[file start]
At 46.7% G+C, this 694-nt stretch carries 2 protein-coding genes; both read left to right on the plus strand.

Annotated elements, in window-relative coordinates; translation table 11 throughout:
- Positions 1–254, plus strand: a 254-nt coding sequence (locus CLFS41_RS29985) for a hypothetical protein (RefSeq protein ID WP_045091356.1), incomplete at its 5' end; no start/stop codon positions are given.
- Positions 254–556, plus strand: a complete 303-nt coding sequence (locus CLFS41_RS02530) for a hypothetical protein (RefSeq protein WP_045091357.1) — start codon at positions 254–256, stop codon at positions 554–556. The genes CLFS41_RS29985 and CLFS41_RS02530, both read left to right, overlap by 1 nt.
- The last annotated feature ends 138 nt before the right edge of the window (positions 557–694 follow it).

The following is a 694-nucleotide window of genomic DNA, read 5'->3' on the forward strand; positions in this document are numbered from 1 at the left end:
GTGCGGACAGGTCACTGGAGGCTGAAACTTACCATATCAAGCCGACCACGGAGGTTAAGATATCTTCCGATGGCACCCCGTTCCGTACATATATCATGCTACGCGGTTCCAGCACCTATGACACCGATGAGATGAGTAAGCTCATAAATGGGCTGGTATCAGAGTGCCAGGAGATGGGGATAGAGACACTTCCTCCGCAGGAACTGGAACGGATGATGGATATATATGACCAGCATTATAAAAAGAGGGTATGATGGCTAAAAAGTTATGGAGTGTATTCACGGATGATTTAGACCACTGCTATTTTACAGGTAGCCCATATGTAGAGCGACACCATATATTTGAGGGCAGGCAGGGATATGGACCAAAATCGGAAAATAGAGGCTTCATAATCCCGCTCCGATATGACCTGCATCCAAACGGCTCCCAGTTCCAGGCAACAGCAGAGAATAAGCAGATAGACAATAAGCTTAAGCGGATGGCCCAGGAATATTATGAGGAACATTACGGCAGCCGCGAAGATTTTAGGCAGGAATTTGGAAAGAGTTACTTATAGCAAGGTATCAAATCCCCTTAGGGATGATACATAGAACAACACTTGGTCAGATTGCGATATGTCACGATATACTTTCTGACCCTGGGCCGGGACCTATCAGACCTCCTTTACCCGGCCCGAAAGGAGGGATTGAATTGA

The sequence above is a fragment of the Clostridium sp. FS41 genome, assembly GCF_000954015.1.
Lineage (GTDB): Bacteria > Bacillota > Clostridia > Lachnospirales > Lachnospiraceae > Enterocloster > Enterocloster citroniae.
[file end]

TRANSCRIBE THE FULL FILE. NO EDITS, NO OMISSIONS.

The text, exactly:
At 46.7% G+C, this 694-nt stretch carries 2 protein-coding genes; both read left to right on the plus strand.

Annotated elements, in window-relative coordinates; translation table 11 throughout:
- Positions 1–254, plus strand: a 254-nt coding sequence (locus CLFS41_RS29985) for a hypothetical protein (RefSeq protein ID WP_045091356.1), incomplete at its 5' end; no start/stop codon positions are given.
- Positions 254–556, plus strand: a complete 303-nt coding sequence (locus CLFS41_RS02530) for a hypothetical protein (RefSeq protein WP_045091357.1) — start codon at positions 254–256, stop codon at positions 554–556. The genes CLFS41_RS29985 and CLFS41_RS02530, both read left to right, overlap by 1 nt.
- The last annotated feature ends 138 nt before the right edge of the window (positions 557–694 follow it).

The following is a 694-nucleotide window of genomic DNA, read 5'->3' on the forward strand; positions in this document are numbered from 1 at the left end:
GTGCGGACAGGTCACTGGAGGCTGAAACTTACCATATCAAGCCGACCACGGAGGTTAAGATATCTTCCGATGGCACCCCGTTCCGTACATATATCATGCTACGCGGTTCCAGCACCTATGACACCGATGAGATGAGTAAGCTCATAAATGGGCTGGTATCAGAGTGCCAGGAGATGGGGATAGAGACACTTCCTCCGCAGGAACTGGAACGGATGATGGATATATATGACCAGCATTATAAAAAGAGGGTATGATGGCTAAAAAGTTATGGAGTGTATTCACGGATGATTTAGACCACTGCTATTTTACAGGTAGCCCATATGTAGAGCGACACCATATATTTGAGGGCAGGCAGGGATATGGACCAAAATCGGAAAATAGAGGCTTCATAATCCCGCTCCGATATGACCTGCATCCAAACGGCTCCCAGTTCCAGGCAACAGCAGAGAATAAGCAGATAGACAATAAGCTTAAGCGGATGGCCCAGGAATATTATGAGGAACATTACGGCAGCCGCGAAGATTTTAGGCAGGAATTTGGAAAGAGTTACTTATAGCAAGGTATCAAATCCCCTTAGGGATGATACATAGAACAACACTTGGTCAGATTGCGATATGTCACGATATACTTTCTGACCCTGGGCCGGGACCTATCAGACCTCCTTTACCCGGCCCGAAAGGAGGGATTGAATTGA

The sequence above is a fragment of the Clostridium sp. FS41 genome, assembly GCF_000954015.1.
Lineage (GTDB): Bacteria > Bacillota > Clostridia > Lachnospirales > Lachnospiraceae > Enterocloster > Enterocloster citroniae.